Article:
berzerkers and odin worship
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Lakewood, CA

#83 Sep 20, 2012
honest wrote:
"All About Odinism- Your Questions answered."
There is a drawing of a hammer, that resembles an upside down capital letter "T"
The bottom lines follow that symbol.
From the literature we can see that Odinists in ancient times incorporated this symbol into their liturgies, using representations of it to hallow new-bom children, to bless wedded couples and to sanctify the funeral pyres of the dead. We also read of the sign of the Hammer being used to consecrate libations offered to the gods; and it was frequently worn as an amulet or pendant, many such finds having been discovered by archaeologists. It is, above all, a sign of divine protection and hallowing, by which we demonstrate that we have become allies of the Æsir in their struggle against the forces of chaos.

Odinists also nowadays often sign themselves with the sign of the Hammer in the course of celebrating their rituals. This is done by clenching the right hand in a fist (indicating strength and determination), raising it to the forehead, and then tracing the sign of Miollnir, in the shape of an upside-down 'T', by moving the fist, first, to the sternum, the mid-point of the chest, and then to right breast, and then to the left breast, while reciting the words:'In the name of the Æsir: and of the Vanir: and of all the Powers: of Asgarth.' The symbolism of this action can be explained as follows: Showing strength and determination, I shall honour the gods with all my mind (indicated by the forehead) and with all my heart (the sternum), from the rising of the sun (that is, from my earliest years), which is indicated by the East (i.e. the right-hand side, when facing towards the sacred point of the North), until the setting of the sun (that is, until my dying day), which is indicated by the West to the left.

Lakewood, CA

#84 Sep 20, 2012
honest wrote:
Odinism Ideaology, Practice, and Customs
<< Beliefs:

As said before, Odinists beliefs come from the works of Snorri Sturlusson. In relation to belief’s, these particularly come from the Elder Edda and the Prose Edda. It is important to again note that the original Vikings did not have access to these books, so their views of the spiritual world, names for Gods, and cosmology could have been different from Snorri Sturlusons representation.

First and foremost, Odinists are polytheistic. They believe in the three main groups of deities as described by Viking Literature:

Aesir - the gods of the tribe or clan, representing kingship, order, craft, etc.(incl. Odin and Thor) Vanir - gods of the fertility of the earth and forces of nature (incl. Freyr and Freyja) Jotnar - giant-gods who are in a constant state of war with the Aesir, representing chaos and destruction.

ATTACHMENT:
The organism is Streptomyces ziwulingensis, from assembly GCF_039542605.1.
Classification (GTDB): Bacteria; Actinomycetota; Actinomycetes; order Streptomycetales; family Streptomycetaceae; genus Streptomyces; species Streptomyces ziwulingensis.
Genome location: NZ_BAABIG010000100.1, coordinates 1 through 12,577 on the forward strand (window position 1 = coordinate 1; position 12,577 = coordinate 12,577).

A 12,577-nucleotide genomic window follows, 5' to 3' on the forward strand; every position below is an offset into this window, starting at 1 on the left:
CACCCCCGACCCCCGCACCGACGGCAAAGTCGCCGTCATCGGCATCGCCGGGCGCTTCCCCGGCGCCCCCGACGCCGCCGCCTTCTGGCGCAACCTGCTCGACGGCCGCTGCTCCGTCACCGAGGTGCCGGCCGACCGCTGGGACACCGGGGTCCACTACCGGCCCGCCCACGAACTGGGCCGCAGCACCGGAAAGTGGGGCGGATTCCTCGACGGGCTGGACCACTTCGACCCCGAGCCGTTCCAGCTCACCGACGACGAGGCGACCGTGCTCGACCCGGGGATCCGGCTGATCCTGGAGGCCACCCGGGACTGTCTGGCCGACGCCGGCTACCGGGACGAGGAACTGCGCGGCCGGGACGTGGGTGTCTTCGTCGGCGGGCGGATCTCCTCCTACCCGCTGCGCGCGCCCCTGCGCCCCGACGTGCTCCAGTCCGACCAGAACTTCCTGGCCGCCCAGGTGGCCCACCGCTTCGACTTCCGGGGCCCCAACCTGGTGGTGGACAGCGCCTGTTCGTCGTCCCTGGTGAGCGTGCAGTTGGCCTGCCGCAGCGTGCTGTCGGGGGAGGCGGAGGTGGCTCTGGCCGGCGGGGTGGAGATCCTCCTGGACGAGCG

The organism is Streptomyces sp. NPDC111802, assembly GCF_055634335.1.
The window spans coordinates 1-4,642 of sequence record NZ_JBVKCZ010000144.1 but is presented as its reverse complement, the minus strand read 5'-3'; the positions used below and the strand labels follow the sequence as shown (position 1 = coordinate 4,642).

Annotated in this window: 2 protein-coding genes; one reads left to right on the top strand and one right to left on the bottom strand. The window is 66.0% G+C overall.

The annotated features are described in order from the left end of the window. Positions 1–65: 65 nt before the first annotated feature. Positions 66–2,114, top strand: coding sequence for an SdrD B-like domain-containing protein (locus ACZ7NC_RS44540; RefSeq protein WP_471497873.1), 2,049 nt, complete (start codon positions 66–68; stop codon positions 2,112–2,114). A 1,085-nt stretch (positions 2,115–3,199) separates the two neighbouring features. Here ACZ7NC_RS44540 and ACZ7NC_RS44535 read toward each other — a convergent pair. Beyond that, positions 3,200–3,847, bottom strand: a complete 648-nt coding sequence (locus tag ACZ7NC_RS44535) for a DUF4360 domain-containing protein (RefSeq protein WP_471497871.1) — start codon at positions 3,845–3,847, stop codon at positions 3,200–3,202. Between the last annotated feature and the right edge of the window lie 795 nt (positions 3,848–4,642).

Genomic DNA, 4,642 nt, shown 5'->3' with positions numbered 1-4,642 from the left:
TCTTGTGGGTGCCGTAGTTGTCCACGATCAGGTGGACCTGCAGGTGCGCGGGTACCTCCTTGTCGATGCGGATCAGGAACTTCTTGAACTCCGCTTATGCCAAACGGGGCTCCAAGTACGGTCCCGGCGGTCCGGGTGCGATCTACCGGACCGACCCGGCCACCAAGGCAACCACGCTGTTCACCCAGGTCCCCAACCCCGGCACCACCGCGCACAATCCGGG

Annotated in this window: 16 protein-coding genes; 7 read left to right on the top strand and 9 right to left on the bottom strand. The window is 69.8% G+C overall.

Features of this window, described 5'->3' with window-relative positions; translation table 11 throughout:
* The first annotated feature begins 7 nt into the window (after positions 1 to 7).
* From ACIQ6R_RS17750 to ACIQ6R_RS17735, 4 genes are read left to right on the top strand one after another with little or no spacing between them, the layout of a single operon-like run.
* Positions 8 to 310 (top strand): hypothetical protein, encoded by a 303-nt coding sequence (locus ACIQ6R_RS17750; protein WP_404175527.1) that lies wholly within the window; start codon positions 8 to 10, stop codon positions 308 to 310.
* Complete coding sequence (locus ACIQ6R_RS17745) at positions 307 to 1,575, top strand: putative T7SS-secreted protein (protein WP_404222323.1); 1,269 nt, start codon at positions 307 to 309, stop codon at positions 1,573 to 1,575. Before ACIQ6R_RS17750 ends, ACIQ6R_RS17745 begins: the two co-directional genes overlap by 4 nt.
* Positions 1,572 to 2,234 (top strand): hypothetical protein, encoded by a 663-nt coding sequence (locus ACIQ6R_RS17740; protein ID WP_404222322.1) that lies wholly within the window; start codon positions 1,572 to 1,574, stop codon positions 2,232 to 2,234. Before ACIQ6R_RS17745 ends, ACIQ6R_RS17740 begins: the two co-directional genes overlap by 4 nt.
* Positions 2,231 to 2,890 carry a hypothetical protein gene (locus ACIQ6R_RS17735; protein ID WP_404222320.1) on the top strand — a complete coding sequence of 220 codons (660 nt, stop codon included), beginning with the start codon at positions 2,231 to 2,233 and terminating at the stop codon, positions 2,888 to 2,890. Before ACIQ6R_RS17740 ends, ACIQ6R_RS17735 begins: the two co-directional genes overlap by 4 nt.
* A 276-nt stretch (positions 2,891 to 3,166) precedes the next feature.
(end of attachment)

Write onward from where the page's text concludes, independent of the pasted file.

The four main deities that are worshipped by contemporary Odinists include:

Odin (Germanic Woden)- god of magic, poetry, riches and the dead; ruler of Valhalla (gave his name to Wednesday) Thor - sky god who wields a hammer, controls the weather, and protects the law and the community (gave his name to Thursday) Freyr - fertility god represented with a phallic statue and seen as the founder of the Swedish royal dynasty Freyja - fertility goddess of love and beauty, sister of Freyr, known by many names (including Frigg, Odin's wife and patron of families, who gave her name to Friday)

Other deities also exist, but they may not be worshipped as exlusively as the previous four by modern odinists.

Njord - father of Freyr and Freyja, god of ships, sea and lakes Tyr (Germanic Tiu)- god of battle, sacrifice, and justice (gave his name to Tu

Lakewood, CA

#85 Sep 20, 2012
This is also from.the above link. Folkish Odinists are more serious about their faith and see it as reviving their connection to their fellow community. Because of this, they believe you must be a descendent of the Norse bloodline to be a part of their faith. While this may be used by white supremacists to bolster themselves above other cultures, the average Odinist advocates that while you must belong to the Norse or Germanic bloodline, they do not necessarily discriminate against other races or faiths. They simply believe that each respective bloodline has its own pagan faith to practice. For a Germanic person to practice Native American spirituality or a Native American to practice Odinism seems illogical to them.

Lakewood, CA

#86 Sep 20, 2012
So, it's ok for berzerkers to associate with other races just for social purposes. But, if you are not of Norse or GERMANIC bloodline, you cannot be a "berzerker."

Caldwell, ID

#89 Nov 5, 2012

Tucson, AZ

#90 Nov 5, 2012
dumb wrote:

Tucson, AZ

#91 Nov 5, 2012

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